Public key cryptography is an asymmetric scheme that uses a pair of keys for encryption; a public key, which encrypts data, and a corresponding secret, private key for decryption. You publish your public key to the world while keeping your private key, secret. Anyone with a copy of your public key can then encrypt information that only you can read.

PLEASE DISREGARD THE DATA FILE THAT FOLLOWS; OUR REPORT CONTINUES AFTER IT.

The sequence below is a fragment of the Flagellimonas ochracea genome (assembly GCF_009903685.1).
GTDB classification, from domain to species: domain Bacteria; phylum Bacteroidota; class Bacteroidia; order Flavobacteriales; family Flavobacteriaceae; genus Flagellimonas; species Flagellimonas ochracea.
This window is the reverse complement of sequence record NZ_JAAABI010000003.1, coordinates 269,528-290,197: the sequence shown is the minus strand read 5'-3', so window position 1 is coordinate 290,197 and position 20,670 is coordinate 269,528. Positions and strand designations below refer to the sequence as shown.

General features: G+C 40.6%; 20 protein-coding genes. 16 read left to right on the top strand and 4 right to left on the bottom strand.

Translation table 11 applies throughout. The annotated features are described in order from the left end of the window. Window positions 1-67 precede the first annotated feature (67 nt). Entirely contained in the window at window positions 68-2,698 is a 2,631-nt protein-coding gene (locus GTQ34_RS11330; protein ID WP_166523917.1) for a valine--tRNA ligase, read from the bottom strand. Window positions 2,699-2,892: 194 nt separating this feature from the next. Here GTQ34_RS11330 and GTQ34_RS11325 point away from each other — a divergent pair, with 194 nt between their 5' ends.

The major benefit of public key cryptography is that the need for sender and receiver to share a secret key is eliminated; all communications involve only public keys. No private key is ever transmitted or shared. Some examples of public-key crypto systems are:

- Elgamal: inventor Taher Elgamal
- RSA: inventors Ron Rivest, Adi Shamir, and Leonard Adleman
- Diffie-Hellman: inventor Diffie-Hellman
- DSA: the Digital Signature Algorithm invented by David Kravitz